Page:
The use of MRI for prostate cancer diagnosis and treatment is increasing rapidly. However, identifying the presence and extent of cancer on MRI remains challenging, leading to high variability in detection even among expert radiologists. Improvement in cancer detection on MRI is essential to reducing this variability and maximizing the clinical utility of MRI. To date, such improvement has been limited by the lack of accurately labeled MRI datasets. Data from patients who underwent radical prostatectomy enables the spatial alignment of digitized histopathology images of the resected prostate with corresponding pre-surgical MRI. This alignment facilitates the delineation of detailed cancer labels on MRI via the projection of cancer from histopathology images onto MRI. We introduce a framework that performs 3D registration of whole-mount histopathology images to pre-surgical MRI in three steps. First, we developed a novel multi-image super-resolution generative adversarial network (miSRGAN), which learns information useful for 3D registration by producing a reconstructed 3D MRI. Second, we trained the network to learn information between histopathology slices to facilitate the application of 3D registration methods. Third, we registered the reconstructed 3D histopathology volumes to the reconstructed 3D MRI, mapping the extent of cancer from histopathology images onto MRI without the need for slice-to-slice correspondence. When compared to interpolation methods, our super-resolution reconstruction resulted in the highest PSNR relative to clinical 3D MRI (32.15 dB vs 30.16 dB for BSpline interpolation). Moreover, the registration of 3D volumes reconstructed via super-resolution for both MRI and histopathology images showed the best alignment of cancer regions when compared to (1) the state-of-the-art RAPSODI approach, (2) volumes that were not reconstructed, or (3) volumes that were reconstructed using nearest neighbor, linear, or BSpline interpolations. The improved 3D alignment of histopathology images and MRI facilitates the projection of accurate cancer labels on MRI, allowing for the development of improved MRI interpretation schemes and machine learning models to automatically detect cancer on MRI.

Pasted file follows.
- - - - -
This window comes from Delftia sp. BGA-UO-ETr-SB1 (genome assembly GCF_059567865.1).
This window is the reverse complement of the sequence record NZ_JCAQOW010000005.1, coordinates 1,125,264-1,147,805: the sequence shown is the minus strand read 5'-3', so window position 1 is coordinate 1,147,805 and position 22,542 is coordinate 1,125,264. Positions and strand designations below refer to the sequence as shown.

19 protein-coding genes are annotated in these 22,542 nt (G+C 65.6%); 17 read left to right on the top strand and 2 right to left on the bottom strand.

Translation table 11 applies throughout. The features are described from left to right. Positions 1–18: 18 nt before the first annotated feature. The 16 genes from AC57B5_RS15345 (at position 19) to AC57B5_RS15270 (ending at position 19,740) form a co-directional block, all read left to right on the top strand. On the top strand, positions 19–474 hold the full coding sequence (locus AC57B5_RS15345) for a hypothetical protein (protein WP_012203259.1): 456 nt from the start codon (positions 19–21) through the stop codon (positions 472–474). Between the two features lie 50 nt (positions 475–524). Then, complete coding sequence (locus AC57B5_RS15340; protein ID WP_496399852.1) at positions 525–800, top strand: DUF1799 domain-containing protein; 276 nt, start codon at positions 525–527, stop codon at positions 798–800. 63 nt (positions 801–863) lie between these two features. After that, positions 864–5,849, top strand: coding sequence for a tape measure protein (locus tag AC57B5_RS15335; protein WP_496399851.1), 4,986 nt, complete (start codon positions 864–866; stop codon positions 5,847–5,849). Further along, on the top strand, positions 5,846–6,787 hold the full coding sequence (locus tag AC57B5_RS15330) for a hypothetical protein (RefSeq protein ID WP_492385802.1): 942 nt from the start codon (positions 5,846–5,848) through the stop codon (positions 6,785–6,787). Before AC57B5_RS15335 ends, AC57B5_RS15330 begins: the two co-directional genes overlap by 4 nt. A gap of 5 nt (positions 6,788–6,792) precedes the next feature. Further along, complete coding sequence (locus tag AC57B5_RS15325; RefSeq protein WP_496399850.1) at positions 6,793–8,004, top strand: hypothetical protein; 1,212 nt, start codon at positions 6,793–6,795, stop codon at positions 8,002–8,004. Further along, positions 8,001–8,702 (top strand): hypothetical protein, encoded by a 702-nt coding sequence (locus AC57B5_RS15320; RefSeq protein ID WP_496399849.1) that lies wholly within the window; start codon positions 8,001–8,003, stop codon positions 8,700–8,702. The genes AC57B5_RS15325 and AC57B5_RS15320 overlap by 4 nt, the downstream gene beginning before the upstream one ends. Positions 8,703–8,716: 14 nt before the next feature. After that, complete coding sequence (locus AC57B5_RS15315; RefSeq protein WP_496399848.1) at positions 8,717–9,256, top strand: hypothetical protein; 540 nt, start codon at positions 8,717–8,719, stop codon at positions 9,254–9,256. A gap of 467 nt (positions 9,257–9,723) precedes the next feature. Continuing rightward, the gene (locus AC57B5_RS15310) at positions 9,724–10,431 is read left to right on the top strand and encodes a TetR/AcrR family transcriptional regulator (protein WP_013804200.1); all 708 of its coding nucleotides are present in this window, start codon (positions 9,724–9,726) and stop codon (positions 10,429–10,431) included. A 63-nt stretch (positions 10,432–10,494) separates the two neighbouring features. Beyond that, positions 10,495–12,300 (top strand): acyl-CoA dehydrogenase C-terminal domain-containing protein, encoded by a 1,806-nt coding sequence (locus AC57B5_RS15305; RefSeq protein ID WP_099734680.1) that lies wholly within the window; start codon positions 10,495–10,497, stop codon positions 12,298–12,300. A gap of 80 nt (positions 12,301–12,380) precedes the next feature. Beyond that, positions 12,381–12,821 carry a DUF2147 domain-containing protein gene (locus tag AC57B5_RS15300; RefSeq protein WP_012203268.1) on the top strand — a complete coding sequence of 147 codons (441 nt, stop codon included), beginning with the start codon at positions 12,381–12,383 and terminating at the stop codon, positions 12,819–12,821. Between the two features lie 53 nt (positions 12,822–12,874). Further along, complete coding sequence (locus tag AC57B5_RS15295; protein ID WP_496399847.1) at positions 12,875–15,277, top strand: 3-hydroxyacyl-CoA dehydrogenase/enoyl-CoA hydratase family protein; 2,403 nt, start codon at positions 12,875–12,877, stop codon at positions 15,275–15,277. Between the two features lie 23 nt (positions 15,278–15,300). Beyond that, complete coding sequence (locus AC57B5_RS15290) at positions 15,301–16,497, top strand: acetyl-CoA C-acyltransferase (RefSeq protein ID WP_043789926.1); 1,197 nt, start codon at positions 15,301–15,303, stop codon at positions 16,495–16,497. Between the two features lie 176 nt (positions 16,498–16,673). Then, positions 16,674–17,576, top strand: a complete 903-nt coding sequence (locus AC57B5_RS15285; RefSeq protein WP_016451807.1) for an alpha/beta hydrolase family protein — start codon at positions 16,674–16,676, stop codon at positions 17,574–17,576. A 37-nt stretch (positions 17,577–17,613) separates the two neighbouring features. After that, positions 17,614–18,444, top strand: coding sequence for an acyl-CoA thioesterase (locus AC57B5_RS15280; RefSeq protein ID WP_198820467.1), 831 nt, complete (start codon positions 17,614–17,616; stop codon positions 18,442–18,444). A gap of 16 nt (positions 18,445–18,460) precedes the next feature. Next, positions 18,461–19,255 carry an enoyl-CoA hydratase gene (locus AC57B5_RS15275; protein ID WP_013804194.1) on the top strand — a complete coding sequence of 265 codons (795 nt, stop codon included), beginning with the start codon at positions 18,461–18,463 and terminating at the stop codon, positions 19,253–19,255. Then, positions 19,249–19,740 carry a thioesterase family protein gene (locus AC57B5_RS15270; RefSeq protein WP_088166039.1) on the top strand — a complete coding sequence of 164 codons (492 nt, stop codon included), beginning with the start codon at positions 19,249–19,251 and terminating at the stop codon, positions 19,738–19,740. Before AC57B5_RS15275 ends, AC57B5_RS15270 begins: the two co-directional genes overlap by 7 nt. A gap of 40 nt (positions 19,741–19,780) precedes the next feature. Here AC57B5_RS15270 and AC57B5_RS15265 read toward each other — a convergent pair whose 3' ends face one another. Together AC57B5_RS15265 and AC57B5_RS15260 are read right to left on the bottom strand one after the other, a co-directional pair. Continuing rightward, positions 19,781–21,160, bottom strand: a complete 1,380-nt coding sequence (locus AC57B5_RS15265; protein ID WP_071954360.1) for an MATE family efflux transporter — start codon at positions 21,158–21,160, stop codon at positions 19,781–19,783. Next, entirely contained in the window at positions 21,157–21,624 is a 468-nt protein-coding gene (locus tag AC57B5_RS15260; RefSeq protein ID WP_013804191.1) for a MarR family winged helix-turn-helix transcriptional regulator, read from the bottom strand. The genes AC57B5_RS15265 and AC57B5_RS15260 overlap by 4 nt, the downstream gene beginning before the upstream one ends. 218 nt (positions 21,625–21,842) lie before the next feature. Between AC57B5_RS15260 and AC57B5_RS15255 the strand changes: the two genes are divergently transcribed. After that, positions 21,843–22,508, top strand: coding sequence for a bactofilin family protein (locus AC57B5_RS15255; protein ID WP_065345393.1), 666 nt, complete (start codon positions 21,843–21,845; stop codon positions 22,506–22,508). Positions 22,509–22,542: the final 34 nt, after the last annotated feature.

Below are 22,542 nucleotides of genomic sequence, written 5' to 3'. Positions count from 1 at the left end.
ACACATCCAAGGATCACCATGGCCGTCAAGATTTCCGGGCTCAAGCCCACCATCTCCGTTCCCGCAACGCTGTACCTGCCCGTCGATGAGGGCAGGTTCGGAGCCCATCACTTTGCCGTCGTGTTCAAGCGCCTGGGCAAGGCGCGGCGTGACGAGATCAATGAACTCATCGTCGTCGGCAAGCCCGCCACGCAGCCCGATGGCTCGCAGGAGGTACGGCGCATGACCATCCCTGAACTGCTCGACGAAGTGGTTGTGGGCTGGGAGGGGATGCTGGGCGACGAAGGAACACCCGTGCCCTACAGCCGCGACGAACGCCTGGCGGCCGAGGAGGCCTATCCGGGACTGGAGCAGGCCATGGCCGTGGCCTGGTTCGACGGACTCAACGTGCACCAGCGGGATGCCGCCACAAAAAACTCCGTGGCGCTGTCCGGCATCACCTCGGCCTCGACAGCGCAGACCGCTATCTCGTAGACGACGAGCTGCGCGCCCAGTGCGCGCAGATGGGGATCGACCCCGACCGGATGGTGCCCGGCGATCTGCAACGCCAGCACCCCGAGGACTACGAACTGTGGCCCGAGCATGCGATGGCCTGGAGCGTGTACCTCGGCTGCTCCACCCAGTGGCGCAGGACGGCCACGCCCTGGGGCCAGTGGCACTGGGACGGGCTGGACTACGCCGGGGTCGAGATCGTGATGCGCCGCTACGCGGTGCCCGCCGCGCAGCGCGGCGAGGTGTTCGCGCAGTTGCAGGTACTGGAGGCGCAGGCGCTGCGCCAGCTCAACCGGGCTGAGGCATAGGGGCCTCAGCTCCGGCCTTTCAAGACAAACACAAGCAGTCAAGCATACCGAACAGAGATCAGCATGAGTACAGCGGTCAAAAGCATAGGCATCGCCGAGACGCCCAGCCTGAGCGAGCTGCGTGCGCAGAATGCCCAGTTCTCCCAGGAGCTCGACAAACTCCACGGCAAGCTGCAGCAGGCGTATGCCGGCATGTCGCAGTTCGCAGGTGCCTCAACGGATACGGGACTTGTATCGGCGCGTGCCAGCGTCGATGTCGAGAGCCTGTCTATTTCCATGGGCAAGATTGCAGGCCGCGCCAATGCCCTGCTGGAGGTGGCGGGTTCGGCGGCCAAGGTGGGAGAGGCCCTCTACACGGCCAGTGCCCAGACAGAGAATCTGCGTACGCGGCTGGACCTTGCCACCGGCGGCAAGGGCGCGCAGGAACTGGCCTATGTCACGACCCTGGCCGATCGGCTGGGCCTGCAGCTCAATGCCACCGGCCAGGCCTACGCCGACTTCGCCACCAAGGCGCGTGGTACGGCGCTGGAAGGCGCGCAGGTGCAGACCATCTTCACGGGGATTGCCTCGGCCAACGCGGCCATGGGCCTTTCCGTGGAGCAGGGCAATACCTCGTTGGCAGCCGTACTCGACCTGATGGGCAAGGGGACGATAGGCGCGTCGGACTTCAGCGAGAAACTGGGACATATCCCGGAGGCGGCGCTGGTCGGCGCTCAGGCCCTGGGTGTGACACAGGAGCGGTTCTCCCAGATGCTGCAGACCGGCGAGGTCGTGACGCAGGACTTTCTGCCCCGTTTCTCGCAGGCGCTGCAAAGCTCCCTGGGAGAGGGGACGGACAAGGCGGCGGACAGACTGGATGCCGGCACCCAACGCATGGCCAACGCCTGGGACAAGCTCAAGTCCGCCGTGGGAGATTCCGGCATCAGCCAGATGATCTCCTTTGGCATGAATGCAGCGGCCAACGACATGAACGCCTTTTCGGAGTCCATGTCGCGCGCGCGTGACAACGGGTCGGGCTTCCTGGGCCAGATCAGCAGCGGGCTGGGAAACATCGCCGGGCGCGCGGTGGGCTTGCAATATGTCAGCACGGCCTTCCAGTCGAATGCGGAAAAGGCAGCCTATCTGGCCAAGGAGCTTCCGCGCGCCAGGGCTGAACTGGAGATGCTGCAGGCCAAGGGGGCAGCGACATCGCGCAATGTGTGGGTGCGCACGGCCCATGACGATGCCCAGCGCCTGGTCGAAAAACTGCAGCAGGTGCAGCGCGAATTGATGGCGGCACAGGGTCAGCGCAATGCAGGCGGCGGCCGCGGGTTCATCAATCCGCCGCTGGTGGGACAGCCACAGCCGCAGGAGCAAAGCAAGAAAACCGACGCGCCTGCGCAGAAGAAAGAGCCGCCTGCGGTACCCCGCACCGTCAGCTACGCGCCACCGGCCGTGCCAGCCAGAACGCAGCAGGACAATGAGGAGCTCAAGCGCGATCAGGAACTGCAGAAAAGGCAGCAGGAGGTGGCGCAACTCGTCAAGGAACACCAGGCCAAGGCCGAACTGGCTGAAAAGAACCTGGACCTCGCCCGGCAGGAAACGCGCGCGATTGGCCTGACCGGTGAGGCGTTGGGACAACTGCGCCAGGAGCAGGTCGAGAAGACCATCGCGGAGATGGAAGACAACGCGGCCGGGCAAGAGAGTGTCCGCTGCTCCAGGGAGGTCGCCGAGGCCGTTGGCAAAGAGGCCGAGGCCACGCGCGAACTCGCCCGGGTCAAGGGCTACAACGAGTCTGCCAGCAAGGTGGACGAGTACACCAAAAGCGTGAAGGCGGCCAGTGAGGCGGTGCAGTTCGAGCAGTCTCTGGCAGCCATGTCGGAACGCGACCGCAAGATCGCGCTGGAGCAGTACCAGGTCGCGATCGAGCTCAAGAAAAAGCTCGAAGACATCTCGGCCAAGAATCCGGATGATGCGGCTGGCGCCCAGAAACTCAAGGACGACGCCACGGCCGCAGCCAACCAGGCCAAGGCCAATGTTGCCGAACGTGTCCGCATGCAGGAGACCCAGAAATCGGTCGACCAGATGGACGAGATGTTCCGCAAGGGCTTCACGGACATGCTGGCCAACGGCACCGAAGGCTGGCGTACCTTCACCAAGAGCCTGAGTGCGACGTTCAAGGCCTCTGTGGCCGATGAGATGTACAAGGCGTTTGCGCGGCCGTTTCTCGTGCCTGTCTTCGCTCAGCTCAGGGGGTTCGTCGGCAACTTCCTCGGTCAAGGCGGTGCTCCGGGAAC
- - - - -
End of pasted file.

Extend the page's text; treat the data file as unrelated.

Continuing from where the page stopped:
View details for DOI 10.1016/j.media.2021.101957
View details for PubMedID 33550008
- AUTHOR REPLY. Urology 2021; 155: 76
CorrSigNet: Learning CORRelated Prostate Cancer SIGnatures from Radiology and Pathology Images for Improved Computer Aided Diagnosis
Medical Image Computing and Computer Assisted Intervention
View details for DOI 10.1007/978-3-030-59713-9_31
ProsRegNet: A deep learning framework for registration of MRI and histopathology images of the prostate.
Medical image analysis
2020; 68: 101919